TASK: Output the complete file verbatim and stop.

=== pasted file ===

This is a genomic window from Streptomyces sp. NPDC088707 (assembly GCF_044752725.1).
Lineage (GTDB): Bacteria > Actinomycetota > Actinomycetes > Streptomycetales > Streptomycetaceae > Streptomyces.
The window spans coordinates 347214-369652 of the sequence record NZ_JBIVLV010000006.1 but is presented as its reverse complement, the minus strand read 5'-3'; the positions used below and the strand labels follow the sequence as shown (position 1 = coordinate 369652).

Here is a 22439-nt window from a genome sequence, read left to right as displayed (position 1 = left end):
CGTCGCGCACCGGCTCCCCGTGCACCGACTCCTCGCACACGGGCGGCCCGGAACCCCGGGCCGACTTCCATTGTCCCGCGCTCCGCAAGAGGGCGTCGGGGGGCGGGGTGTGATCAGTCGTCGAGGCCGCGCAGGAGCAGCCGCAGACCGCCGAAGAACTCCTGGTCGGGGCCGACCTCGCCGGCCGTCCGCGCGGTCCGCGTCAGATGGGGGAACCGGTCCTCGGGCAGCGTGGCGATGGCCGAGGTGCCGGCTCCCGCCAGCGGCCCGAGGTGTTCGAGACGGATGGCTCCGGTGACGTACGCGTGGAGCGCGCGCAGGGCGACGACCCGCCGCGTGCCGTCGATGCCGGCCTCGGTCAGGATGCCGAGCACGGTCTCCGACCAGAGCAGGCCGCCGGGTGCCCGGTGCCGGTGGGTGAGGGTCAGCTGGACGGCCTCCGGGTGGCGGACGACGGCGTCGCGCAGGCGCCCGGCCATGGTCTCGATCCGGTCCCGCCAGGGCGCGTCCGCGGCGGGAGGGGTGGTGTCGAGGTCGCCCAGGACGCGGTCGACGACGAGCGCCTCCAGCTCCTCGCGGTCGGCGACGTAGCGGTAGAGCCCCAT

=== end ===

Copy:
This is a genomic window from Streptomyces sp. NPDC088707 (assembly GCF_044752725.1).
Lineage (GTDB): Bacteria > Actinomycetota > Actinomycetes > Streptomycetales > Streptomycetaceae > Streptomyces.
The window spans coordinates 347214-369652 of the sequence record NZ_JBIVLV010000006.1 but is presented as its reverse complement, the minus strand read 5'-3'; the positions used below and the strand labels follow the sequence as shown (position 1 = coordinate 369652).

Here is a 22439-nt window from a genome sequence, read left to right as displayed (position 1 = left end):
CGTCGCGCACCGGCTCCCCGTGCACCGACTCCTCGCACACGGGCGGCCCGGAACCCCGGGCCGACTTCCATTGTCCCGCGCTCCGCAAGAGGGCGTCGGGGGGCGGGGTGTGATCAGTCGTCGAGGCCGCGCAGGAGCAGCCGCAGACCGCCGAAGAACTCCTGGTCGGGGCCGACCTCGCCGGCCGTCCGCGCGGTCCGCGTCAGATGGGGGAACCGGTCCTCGGGCAGCGTGGCGATGGCCGAGGTGCCGGCTCCCGCCAGCGGCCCGAGGTGTTCGAGACGGATGGCTCCGGTGACGTACGCGTGGAGCGCGCGCAGGGCGACGACCCGCCGCGTGCCGTCGATGCCGGCCTCGGTCAGGATGCCGAGCACGGTCTCCGACCAGAGCAGGCCGCCGGGTGCCCGGTGCCGGTGGGTGAGGGTCAGCTGGACGGCCTCCGGGTGGCGGACGACGGCGTCGCGCAGGCGCCCGGCCATGGTCTCGATCCGGTCCCGCCAGGGCGCGTCCGCGGCGGGAGGGGTGGTGTCGAGGTCGCCCAGGACGCGGTCGACGACGAGCGCCTCCAGCTCCTCGCGGTCGGCGACGTAGCGGTAGAGCCCCAT